Former campaign chairman, Paul Manafort, met with investigators from the Senate Intelligence Committee. And the Senate Judiciary committee issued a subpoena for him to appear at a hearing on Wednesday.
And while all that is going on, rumors are rife that Rex Tillerson is chafing over at State as he discovers that being The Donald’s SecState is not exactly like being boss of Exxon. What is unbelievable is that Mr. Tillerson is taking some time off (after six months in the job? Hillary must be having a bit of a chortle over that).

The New York Times helpfully has “scoured the internet for the best political writing from the right and left on Mr. Sessions, Jared Kushner and other names in the news this week.”
On the topic of political writing, Thomas Frank of The Guardian makes the case that The media’s war on Trump is destined to fail. Why can’t it see that?. He argues that “The news media’s alarms about Trump have been shrieking at high C for more than a year. … It hasn’t worked. They correct and denounce; they cluck and deride and Trump seems to bask in it. He reflects this incredible outpouring of disapprobation right back at the press itself. The old “liberal bias” critique, a minor deity in the pantheon of Republican paranoia since the days of Trump’s hero Richard Nixon, has been elevated to first place. Trump and company now use it to explain everything. And the news media’s reputation sinks lower and lower as they advance into their golden age.”

But for really bad news, see Snopes Faces an Ugly Legal Battle The internet’s favorite fact-checkers are caught in a messy dispute This is terrible news; we have relied on Snopes for years.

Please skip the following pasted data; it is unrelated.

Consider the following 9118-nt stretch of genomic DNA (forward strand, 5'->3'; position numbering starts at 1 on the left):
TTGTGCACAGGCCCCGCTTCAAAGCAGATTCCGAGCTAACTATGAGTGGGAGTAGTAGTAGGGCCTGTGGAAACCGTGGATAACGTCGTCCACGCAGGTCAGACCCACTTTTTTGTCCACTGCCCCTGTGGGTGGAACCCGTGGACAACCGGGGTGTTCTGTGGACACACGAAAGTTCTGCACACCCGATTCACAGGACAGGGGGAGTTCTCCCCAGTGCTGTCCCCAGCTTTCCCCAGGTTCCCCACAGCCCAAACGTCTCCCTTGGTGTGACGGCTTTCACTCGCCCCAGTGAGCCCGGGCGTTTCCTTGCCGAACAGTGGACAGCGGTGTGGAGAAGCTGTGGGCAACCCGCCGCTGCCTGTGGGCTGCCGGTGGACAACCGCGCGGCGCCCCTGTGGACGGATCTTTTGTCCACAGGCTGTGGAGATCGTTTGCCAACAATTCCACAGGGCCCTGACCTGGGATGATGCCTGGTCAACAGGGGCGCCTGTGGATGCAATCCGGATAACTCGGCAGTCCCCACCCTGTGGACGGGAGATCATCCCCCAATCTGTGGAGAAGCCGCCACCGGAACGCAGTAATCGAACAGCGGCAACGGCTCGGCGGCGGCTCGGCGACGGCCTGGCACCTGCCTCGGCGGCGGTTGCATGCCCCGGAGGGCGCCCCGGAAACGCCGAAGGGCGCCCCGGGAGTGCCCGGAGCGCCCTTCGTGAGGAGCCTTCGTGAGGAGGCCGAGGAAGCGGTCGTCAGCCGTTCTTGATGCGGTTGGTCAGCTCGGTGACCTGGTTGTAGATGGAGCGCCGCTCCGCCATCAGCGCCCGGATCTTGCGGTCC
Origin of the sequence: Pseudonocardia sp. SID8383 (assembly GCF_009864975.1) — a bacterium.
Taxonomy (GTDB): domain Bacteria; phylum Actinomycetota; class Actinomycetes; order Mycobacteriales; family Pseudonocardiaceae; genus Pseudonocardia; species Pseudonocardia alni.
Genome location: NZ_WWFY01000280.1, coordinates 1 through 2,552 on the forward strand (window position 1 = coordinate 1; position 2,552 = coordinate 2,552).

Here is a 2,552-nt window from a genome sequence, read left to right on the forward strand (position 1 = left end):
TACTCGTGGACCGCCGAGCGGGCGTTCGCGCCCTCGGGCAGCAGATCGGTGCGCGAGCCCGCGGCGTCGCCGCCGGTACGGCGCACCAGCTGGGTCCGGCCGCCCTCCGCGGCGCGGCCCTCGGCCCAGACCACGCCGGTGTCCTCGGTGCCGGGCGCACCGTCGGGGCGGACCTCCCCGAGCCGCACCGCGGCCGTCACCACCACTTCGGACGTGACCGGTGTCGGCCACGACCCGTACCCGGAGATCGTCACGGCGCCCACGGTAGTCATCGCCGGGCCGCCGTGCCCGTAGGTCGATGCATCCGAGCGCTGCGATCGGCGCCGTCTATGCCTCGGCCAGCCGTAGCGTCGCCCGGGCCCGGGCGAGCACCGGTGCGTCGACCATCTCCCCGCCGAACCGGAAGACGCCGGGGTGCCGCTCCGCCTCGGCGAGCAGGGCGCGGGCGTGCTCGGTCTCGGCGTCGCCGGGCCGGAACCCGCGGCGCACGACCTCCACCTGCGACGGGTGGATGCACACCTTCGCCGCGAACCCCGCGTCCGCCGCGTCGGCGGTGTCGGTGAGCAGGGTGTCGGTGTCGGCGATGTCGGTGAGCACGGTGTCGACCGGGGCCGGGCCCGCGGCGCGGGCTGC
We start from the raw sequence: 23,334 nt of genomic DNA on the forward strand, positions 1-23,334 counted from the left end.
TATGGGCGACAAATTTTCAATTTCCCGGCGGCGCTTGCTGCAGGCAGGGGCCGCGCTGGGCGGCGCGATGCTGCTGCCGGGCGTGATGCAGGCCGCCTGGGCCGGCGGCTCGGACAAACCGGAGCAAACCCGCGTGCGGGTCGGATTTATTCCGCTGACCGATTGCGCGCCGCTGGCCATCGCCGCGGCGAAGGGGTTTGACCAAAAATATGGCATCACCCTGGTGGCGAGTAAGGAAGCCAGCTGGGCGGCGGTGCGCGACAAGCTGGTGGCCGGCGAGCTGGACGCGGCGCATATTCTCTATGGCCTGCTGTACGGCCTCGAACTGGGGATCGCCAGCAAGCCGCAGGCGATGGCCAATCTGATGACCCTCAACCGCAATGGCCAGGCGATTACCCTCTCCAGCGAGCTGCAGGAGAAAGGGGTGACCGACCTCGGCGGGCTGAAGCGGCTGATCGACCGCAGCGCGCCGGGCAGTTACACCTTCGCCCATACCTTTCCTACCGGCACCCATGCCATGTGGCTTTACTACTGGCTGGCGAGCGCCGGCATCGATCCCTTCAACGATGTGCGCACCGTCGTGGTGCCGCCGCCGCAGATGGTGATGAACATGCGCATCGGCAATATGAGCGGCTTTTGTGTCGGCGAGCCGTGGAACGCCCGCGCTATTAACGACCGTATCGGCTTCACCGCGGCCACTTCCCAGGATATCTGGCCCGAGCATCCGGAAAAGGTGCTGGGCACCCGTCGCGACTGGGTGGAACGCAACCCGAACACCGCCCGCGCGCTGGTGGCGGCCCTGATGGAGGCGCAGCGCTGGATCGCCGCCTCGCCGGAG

We have not raised the issue of the $10+M payment to Omar Khadr , nor that of Peter Kent & Michelle Rempel airing their views in US conservative media. We agree with Evan Solomon writing in Maclean’s – or at least the headline – Omar Khadr: a political inkblot test  Our only suggestion (and we know that others have also put this forward) is that Khadr would be much more likeable if he donated some of the settlement to the widow and injured American soldier.

Management theories always interest and sometimes entertain us with the outstanding obviousness of the conclusions arrived at after months/years of study. One of the more recent is Google Spent 2 Years Studying 180 Teams.
Insights from Google’s new study could forever change how teams are assembled.
We are sure that you will be shocked, shocked, that they found that The Most Successful Ones Shared These 5 Traits
Dependability. Team members get things done on time and meet expectations.
Structure and clarity. High-performing teams have clear goals, and have well-defined roles within the group.
Meaning. The work has personal significance to each member.
Impact. The group believes their work is purposeful and positively impacts the greater good.
Psychological Safety. This is not immediately obvious, but makes complete sense once it is defined.

Not a lot of good news stories this past week, but here is one: Afghan Girls Robotics Team  – What The Saga of the Afghanistan Girls Robotics Team Can Teach Us About Girls Education Worldwide

We also recommend the profile of Angela Merkel in Vogue, How Angela Merkel Became the Most Powerful Woman in the World  Admittedly an unlikely pairing, but it’s a good read.